Sunday, 27 November 2011

Mighbrow: Occi

Di and I are normally in Corsica for Christmas and one of our traditions is to pack a picnic of bread, goat's cheese, some local charcuterie and a chilled bottle of rose (from Clos Landry) and take an early morning Christmas day walk up to Occi,  a deserted hilltop village on the north coast of Corsica. 
We sit above the village on the walls of the old bread grinding circle to eat what is invariably the best meal of the holiday.

The trail always brings out the intrepid adventurer; we encounter the occasional kindred spirit en route who invariably stop to chat. We've met some real characters; in fact we once ended up spending a whole boozy Christmas day with one Parisian couple at their holiday home in Il Rousse...
Occi sits proud above another village; the now chic Lumio. Both share one of the great views; the sweeping bay of Calvi leads the eye from sea to citadel and then up the long dappled valley towards our own little village, Montemaggiore and the mountains beyond. If you catch the light just right (early morning or late afternoon) there's an etherial beauty to the village and environs that is quite haunting. Sit under the old olive tree in the deserted square and you can hear the ancient voices and imagine the lives that once thrived there. To witness the detail of the dry stone walls that partition the surrounding fields and see within the solid shells of the surviving buildings, you can only wonder at the immense toil and intense labour that must have been invested in the establishment of such a place.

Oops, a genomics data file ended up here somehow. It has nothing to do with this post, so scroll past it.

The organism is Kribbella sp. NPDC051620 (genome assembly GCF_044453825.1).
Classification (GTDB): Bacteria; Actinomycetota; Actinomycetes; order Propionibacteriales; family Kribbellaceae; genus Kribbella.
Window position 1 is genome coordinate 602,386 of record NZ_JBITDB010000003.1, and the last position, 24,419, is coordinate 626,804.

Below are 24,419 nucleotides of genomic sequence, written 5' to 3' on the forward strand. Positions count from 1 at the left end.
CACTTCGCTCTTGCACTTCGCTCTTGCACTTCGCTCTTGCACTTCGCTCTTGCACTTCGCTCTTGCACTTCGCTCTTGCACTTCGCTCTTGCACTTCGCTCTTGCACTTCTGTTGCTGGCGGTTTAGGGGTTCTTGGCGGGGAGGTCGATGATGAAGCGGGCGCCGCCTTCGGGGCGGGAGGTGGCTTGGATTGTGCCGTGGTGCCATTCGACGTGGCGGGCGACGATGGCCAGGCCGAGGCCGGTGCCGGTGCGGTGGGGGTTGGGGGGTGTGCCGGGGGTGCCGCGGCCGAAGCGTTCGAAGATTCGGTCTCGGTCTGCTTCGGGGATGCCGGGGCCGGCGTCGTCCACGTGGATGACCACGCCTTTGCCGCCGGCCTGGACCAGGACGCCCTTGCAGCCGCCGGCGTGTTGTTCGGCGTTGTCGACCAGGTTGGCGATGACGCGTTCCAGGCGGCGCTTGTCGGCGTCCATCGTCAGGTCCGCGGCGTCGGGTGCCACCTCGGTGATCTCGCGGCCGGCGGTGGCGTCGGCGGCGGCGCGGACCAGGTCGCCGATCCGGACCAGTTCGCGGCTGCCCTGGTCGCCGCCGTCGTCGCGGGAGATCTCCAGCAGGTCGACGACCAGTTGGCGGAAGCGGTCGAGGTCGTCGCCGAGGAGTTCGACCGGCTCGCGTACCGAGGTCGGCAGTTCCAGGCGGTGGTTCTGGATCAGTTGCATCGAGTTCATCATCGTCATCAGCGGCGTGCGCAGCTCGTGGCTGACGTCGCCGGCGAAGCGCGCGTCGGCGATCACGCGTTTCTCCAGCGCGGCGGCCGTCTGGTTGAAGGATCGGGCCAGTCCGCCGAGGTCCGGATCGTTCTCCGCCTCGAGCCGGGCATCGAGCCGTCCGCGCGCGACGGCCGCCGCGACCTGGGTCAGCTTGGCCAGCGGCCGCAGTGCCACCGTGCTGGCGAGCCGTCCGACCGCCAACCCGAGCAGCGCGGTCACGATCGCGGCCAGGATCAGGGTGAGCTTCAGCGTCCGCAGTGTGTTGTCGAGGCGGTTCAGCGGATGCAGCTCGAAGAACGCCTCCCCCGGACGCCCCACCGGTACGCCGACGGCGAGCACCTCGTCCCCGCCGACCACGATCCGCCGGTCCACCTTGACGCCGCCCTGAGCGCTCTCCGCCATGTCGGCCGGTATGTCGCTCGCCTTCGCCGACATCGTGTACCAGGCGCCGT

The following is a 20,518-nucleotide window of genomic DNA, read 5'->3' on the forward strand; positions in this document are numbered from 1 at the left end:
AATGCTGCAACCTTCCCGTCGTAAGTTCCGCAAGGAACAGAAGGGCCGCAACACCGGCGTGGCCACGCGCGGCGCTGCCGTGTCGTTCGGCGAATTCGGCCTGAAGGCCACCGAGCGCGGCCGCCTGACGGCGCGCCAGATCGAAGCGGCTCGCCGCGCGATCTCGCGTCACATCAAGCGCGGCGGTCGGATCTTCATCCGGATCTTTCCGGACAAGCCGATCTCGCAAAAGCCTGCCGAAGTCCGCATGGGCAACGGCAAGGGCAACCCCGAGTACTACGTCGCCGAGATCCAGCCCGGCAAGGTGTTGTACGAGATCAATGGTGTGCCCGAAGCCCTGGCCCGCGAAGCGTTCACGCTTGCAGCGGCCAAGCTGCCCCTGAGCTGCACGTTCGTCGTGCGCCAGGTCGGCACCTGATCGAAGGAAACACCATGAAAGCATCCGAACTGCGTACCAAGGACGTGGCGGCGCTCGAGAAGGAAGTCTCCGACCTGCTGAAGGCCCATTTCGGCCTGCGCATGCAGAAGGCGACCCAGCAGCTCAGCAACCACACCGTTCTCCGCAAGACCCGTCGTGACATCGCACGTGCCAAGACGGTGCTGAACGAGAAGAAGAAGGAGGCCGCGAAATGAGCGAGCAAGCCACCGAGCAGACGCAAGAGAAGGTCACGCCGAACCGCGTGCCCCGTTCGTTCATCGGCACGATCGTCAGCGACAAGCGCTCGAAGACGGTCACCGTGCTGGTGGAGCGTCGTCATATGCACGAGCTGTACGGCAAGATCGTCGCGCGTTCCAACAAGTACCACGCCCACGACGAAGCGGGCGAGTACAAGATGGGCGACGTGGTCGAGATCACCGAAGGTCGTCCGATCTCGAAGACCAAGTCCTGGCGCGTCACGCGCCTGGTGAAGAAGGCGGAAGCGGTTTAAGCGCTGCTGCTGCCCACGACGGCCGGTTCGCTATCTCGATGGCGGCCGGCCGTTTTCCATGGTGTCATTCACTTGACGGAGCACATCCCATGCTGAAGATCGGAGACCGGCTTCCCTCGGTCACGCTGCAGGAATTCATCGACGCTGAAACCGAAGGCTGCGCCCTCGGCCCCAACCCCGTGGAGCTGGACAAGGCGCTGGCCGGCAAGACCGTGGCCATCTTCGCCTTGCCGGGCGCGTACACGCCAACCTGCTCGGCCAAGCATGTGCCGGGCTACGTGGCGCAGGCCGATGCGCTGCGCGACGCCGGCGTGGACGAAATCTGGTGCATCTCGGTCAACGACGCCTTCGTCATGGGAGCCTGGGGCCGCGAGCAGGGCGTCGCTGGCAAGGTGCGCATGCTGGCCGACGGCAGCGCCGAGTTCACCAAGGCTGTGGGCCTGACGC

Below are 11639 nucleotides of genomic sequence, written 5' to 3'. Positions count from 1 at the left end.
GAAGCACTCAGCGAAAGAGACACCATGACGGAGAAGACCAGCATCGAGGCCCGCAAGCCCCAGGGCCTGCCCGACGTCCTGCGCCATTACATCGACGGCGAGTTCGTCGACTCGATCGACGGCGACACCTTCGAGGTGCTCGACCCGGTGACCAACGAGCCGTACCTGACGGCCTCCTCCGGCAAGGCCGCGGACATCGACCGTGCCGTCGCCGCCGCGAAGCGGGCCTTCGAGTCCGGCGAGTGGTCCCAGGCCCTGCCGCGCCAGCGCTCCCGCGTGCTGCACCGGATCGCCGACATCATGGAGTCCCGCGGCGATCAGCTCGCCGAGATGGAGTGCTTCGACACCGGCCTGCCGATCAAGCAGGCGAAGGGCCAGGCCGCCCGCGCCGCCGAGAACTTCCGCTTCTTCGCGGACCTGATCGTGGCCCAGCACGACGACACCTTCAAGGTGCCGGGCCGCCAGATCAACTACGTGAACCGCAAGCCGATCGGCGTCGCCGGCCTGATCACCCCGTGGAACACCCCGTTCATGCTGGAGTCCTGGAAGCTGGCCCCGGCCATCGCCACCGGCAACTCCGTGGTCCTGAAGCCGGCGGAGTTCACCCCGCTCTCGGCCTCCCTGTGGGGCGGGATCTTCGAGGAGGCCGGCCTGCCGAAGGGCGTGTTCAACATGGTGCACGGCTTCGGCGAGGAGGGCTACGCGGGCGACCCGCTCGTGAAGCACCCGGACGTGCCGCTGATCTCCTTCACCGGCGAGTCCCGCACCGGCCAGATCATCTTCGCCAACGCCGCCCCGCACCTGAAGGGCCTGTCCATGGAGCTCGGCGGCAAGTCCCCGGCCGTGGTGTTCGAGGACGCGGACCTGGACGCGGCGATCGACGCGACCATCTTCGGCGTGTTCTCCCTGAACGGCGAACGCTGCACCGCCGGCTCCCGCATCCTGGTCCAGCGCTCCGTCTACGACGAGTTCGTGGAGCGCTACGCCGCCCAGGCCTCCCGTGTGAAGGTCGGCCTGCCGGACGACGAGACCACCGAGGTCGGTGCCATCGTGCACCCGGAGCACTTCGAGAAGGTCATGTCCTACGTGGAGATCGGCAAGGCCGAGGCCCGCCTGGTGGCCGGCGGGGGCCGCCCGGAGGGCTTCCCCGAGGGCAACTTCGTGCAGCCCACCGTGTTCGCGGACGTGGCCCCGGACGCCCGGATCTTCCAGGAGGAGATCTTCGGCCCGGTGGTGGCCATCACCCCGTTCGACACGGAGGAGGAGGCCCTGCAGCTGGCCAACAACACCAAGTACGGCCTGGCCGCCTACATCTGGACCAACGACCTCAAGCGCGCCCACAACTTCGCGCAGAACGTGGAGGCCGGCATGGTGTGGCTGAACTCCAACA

There are many local stories as to why the people deserted the village en masse a hundred years ago; the folk must have been quite exposed up there; some say the water supply dried up, some say the villagers tired of the trek from Occi down to the markets of Il Rousse and Calvi. 
Whatever the reasons, however challenging the existence, that departure must have been quite a wrench; the inhabitants who called this lofty haven 'home' must have felt daily blessed.


The walls are still standing
Not barriers built to claim
Just signs of life
That signify ‘we were here’

Their rough integrity
Promises nothing but endurance
And that endurance keeps the promise
Made by happy men
Shirtless and sure
That they would be remembered

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